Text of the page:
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Lopped Trees Fences of Old

Footnotes to Long Island History

LOPPED TREES FENCES OF OLD

MARCH 8 1951

by

Thomas R. Bayles


    
LOPPED TREE with its knotty trunk is a fine specimen of the natural fence cultivated by early Suffolk  farmers. This tree located at Middle Island a short distance north of half mile pond, was probably cut nearly 200 years ago.

       The old lopped tree fence was a familiar sight in the early days in Brookhaven town before wire fences and rail fences came into use, but today only the older generation would know what the term lopped trees meant.

       When the settlers cleared a field it was customary to dig a ditch around the sides of it about 2 or 3 feet wide and the same deep. This was a laborious job and a good day's work for a man was 4 rods of ditch, for which he usually was paid 50 cents. The earth was thrown up alongside the ditch making a mound and then the trees growing along this mound were lopped, or partly cut so that they could be pushed over and yet continue to grow.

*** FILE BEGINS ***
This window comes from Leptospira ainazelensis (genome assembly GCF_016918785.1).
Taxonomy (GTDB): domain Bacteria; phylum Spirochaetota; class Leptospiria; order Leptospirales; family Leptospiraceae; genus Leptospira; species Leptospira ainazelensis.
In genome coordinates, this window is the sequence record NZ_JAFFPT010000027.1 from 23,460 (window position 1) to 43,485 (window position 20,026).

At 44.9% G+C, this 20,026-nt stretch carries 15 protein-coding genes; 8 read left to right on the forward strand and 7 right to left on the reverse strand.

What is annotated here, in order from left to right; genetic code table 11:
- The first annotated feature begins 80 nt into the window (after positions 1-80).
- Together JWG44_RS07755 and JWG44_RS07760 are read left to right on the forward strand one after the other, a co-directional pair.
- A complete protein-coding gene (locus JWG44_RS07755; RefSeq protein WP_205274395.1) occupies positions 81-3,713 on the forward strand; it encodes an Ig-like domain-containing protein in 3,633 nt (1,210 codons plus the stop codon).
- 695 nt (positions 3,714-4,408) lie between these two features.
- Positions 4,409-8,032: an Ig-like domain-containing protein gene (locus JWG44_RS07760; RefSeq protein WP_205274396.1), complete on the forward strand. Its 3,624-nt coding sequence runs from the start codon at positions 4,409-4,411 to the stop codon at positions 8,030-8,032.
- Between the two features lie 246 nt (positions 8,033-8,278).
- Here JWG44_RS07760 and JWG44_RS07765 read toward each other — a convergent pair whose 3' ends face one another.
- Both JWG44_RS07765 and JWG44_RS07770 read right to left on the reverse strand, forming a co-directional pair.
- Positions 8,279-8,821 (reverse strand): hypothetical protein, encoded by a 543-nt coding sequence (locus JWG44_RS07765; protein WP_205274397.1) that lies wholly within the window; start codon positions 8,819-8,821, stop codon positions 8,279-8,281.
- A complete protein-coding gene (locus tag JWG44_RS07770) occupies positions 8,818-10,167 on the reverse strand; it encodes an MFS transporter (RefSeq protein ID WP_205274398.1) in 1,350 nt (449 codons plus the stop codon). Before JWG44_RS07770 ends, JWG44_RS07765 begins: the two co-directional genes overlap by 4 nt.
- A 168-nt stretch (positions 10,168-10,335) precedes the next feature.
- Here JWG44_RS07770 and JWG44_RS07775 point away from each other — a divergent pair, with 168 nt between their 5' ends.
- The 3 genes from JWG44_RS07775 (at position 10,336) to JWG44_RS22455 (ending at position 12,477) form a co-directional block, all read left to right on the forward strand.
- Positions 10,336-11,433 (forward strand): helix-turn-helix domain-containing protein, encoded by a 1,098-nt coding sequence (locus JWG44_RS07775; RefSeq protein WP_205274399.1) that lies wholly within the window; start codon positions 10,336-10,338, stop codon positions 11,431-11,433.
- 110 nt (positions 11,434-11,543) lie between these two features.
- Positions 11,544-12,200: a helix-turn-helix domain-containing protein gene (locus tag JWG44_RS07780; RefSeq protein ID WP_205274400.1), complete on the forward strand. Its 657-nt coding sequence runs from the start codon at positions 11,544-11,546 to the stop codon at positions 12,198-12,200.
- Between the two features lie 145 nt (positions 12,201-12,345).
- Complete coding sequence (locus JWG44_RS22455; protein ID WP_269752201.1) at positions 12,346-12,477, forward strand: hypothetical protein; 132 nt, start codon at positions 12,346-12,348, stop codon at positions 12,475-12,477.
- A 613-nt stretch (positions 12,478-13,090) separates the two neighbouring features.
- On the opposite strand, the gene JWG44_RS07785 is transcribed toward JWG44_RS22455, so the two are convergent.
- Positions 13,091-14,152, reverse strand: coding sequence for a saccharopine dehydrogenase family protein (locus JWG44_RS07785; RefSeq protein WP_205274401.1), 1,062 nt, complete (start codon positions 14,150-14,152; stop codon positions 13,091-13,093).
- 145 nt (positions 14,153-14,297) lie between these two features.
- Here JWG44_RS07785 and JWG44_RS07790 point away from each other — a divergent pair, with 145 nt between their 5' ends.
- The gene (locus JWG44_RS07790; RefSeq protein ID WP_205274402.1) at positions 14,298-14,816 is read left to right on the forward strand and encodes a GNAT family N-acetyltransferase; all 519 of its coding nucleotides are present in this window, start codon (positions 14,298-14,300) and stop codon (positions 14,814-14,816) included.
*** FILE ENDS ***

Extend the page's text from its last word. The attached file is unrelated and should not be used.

The man who did the cutting had a boy help him who climbed the trees so they would bend over in the right direction and save as much cutting as possible.

      The lopped tree would continue to grow and in 20 years or so the upright branches would become trees which also were lopped. In this way a fence was formed that made it very difficult for cattle and sheep to get through and over the ditch. Some of these trees grew in very queer shapes as the years went by and may still be seen along some of the roads around the town, especially around Bellport and Middle Island.

       George Washington mentioned them in his diary during his trip over Long Island in 1790, but he didn't consider them very efficient as they were not "Hog Tight."

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